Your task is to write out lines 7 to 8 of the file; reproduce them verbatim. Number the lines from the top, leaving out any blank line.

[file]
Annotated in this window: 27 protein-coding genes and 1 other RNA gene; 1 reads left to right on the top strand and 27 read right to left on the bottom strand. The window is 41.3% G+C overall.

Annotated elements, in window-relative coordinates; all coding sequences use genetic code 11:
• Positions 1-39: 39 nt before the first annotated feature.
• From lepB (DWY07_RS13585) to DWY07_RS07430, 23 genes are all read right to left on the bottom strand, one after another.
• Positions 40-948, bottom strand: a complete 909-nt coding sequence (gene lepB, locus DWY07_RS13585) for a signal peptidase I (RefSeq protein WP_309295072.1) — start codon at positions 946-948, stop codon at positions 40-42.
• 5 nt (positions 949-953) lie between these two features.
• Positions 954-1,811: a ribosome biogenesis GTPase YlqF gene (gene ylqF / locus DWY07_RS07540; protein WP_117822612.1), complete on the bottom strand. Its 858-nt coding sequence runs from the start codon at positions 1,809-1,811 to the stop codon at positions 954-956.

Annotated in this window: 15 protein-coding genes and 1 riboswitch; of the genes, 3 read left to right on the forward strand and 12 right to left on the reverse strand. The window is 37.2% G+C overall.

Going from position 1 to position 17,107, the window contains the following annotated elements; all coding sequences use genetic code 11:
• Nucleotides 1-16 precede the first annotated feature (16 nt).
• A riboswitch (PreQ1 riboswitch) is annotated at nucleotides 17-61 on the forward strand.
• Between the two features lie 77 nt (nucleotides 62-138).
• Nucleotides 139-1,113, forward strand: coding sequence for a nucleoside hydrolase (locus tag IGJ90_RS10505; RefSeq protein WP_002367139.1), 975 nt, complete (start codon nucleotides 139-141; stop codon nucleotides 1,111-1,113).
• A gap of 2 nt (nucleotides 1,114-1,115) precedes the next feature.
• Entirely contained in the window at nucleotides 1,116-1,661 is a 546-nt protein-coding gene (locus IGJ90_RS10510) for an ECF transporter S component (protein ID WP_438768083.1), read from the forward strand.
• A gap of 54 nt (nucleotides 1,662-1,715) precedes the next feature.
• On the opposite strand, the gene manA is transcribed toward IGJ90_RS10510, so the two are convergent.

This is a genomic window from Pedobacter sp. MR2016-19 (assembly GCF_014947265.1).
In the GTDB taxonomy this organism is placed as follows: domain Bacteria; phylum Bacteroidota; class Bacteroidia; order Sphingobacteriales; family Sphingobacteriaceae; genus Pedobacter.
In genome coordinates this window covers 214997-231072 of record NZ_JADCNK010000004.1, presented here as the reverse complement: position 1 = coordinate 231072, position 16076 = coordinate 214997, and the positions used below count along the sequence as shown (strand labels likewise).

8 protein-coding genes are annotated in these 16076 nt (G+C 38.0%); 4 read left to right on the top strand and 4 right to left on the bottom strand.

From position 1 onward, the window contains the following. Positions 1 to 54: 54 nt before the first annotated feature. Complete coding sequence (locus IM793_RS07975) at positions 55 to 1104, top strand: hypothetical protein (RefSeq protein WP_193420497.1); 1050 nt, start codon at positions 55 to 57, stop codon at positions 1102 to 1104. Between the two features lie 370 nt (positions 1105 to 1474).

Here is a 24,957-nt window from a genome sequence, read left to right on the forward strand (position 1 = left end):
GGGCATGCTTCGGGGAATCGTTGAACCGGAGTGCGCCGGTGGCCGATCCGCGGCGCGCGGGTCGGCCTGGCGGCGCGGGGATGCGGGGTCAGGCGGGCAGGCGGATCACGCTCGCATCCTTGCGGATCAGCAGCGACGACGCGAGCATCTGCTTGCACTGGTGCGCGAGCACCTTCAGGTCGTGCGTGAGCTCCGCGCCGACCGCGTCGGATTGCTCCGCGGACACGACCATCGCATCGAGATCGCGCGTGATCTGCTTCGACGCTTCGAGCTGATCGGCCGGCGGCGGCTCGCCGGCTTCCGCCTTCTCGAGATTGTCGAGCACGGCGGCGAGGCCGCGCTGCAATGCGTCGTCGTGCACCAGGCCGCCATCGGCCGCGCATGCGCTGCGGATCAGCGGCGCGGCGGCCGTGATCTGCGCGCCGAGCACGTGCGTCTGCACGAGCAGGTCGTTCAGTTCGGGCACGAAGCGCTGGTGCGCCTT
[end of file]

• Positions 954-1,811: a ribosome biogenesis GTPase YlqF gene (gene ylqF / locus DWY07_RS07540; protein WP_117822612.1), complete on the bottom strand. Its 858-nt coding sequence runs from the start codon at positions 1,809-1,811 to the stop codon at positions 954-956.

Annotated in this window: 15 protein-coding genes and 1 riboswitch; of the genes, 3 read left to right on the forward strand and 12 right to left on the reverse strand. The window is 37.2% G+C overall.